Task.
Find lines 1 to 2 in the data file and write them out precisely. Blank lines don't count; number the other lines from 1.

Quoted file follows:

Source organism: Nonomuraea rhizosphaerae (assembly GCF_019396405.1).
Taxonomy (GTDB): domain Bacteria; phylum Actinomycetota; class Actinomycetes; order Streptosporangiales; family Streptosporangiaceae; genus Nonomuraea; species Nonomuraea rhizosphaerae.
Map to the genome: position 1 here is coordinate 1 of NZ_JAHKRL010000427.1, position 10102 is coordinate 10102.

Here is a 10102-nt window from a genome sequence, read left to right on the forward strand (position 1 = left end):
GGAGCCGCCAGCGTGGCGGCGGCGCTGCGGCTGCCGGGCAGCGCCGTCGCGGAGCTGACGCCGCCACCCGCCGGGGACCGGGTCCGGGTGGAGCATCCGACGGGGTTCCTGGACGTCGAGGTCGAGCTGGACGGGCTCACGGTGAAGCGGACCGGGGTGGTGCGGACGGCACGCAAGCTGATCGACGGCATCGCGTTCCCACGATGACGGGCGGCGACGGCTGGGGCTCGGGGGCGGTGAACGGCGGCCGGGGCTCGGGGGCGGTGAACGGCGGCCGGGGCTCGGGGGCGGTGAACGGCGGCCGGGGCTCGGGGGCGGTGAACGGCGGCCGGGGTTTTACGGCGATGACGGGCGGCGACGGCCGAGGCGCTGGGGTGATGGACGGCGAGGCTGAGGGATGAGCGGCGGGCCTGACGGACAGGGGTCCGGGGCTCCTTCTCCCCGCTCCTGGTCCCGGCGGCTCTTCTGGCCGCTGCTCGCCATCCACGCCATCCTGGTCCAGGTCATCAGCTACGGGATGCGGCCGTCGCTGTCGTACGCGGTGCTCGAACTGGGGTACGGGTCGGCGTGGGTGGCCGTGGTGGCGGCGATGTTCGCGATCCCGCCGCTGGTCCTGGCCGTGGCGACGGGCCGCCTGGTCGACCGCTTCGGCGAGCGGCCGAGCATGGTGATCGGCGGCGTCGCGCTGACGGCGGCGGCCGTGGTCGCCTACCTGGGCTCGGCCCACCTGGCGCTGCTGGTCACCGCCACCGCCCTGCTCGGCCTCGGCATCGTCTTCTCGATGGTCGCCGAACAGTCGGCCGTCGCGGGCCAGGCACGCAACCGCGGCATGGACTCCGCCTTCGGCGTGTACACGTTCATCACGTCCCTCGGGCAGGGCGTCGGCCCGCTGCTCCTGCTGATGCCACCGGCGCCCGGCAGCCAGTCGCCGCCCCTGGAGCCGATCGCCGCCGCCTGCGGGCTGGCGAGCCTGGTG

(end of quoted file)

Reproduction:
Source organism: Nonomuraea rhizosphaerae (assembly GCF_019396405.1).
Taxonomy (GTDB): domain Bacteria; phylum Actinomycetota; class Actinomycetes; order Streptosporangiales; family Streptosporangiaceae; genus Nonomuraea; species Nonomuraea rhizosphaerae.